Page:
from Tales from the Trail:

Clinton jokes about Yemen stumble

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Call it the Trip.

USA-YEMEN/Secretary of State Hillary Clinton, wrapping up a high-stakes trip to Yemen to discuss counter-terrorism cooperation on Wednesday, stumbled briefly upon re-entering her airplane. Clinton was unhurt and newswise it was a non-event -- except that it was captured by television cameras.

Clinton's video misstep ended up going out on YouTube and became a minor Internet sensation, prompting snarky headlines from some of the world's headline writers ("Unexpected trip on Clinton plane!" joked one).

from Afghan Journal:

Is the tide turning in southern Afghanistan ?

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The American Enterprise Institute and the Institute for the Study of War  has a new report out that says rather unequivocally that the United States is starting to turn the war around in southern Afghanistan following the surge. Since the deployment of U.S. Marines to Helmand in 2009 and the launch of an offensive there followed by operations in Kandahar, the Taliban has effectively lost all its main safe havens in the region, authors Frederick  W. Kagan and Kimberly Kagan argue.  

The Taliban assassination squad in Kandahar has ben dismantled, the insurgents' ability to acquire, transport and use IED materials and other weapons has been disrupted, and narcotics facilitators and financiers who link the drug market to the insurgency have been aggressively targeted.  Above all,  NATO and Afghan forces continue to  hold all the areas they have cleared in the two provinces, arguably the heart of the insurgency, which is a significant departure from the past.

from Photographers' Blog:

How did the Haiti earthquake affect you?

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A year after the Haiti earthquake killed about 250,000 people and left more than a million homeless, a major multimedia documentary by Thomson Reuters Foundation takes viewers to the streets and tent cities of the shattered capital.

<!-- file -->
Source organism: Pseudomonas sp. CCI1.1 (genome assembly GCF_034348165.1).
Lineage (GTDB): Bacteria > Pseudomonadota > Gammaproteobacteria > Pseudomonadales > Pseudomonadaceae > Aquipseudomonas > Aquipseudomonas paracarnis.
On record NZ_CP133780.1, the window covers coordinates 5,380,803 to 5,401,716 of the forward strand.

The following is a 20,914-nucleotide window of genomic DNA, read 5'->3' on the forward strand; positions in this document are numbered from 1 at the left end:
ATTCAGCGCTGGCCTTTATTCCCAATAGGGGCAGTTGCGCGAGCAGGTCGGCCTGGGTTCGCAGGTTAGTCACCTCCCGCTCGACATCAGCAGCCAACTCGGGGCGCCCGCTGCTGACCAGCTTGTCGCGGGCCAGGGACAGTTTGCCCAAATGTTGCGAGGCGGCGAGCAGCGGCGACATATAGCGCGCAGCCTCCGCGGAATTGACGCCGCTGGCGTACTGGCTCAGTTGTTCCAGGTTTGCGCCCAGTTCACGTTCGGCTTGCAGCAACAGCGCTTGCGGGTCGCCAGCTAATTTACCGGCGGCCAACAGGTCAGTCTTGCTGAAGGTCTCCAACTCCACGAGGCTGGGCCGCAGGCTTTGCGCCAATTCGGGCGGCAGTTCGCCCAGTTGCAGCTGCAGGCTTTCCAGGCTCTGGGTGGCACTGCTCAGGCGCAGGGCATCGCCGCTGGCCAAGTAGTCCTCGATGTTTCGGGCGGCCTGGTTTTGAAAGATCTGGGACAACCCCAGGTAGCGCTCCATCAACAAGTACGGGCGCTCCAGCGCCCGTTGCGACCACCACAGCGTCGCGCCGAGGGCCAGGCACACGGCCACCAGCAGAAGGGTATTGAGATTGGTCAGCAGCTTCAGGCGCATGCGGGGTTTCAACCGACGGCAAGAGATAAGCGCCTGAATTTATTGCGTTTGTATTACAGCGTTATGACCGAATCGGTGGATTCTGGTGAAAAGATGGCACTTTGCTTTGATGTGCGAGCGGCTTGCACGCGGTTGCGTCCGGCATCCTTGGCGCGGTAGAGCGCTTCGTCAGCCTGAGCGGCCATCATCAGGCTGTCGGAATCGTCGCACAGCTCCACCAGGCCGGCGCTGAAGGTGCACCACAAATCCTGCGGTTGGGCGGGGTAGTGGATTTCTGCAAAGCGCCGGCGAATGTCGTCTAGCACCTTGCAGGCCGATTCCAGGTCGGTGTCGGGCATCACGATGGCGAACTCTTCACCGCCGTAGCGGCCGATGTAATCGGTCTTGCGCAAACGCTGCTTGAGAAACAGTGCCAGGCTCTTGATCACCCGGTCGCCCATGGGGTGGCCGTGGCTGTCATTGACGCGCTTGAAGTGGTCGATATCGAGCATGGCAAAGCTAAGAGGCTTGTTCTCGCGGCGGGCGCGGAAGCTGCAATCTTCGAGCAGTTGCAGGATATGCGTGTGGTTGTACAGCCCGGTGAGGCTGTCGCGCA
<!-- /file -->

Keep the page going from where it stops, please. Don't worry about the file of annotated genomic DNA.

From the homeless schoolgirl who studies science by candlelight to the doctor who built a makeshift operating theatre in the ruins of a hospital, One Day in Port-au-Prince tells stories of resilience, ingenuity and courage.

from Pakistan: Now or Never?:

Pakistan and the taboo of secularism

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graveFor everyone trying to understand the implications of Salman Taseer's assassination, this essay from 2007 is good place to start (h/t Abu Muqawama).  "The Politics of God" is about why Europe decided, after years of warfare over the correct interpretation of Christianity, to separate church and state.  But it is also relevant to Pakistan, where the killing of the Punjab governor over his opposition to the country's blasphemy laws has shown that what was left of Pakistani secularism, is, if not dead, at least in intensive care.

Read the opening paragraph to understand why it resonates:

"For more than two centuries, from the American and French Revolutions to the collapse of Soviet Communism, world politics revolved around eminently political problems. War and revolution, class and social justice, race and national identity — these were the questions that divided us. Today, we have progressed to the point where our problems again resemble those of the 16th century, as we find ourselves entangled in conflicts over competing revelations, dogmatic purity and divine duty. We in the West are disturbed and confused. Though we have our own fundamentalists, we find it incomprehensible that theological ideas still stir up messianic passions, leaving societies in ruin. We had assumed this was no longer possible, that human beings had learned to separate religious questions from political ones, that fanaticism was dead. We were wrong."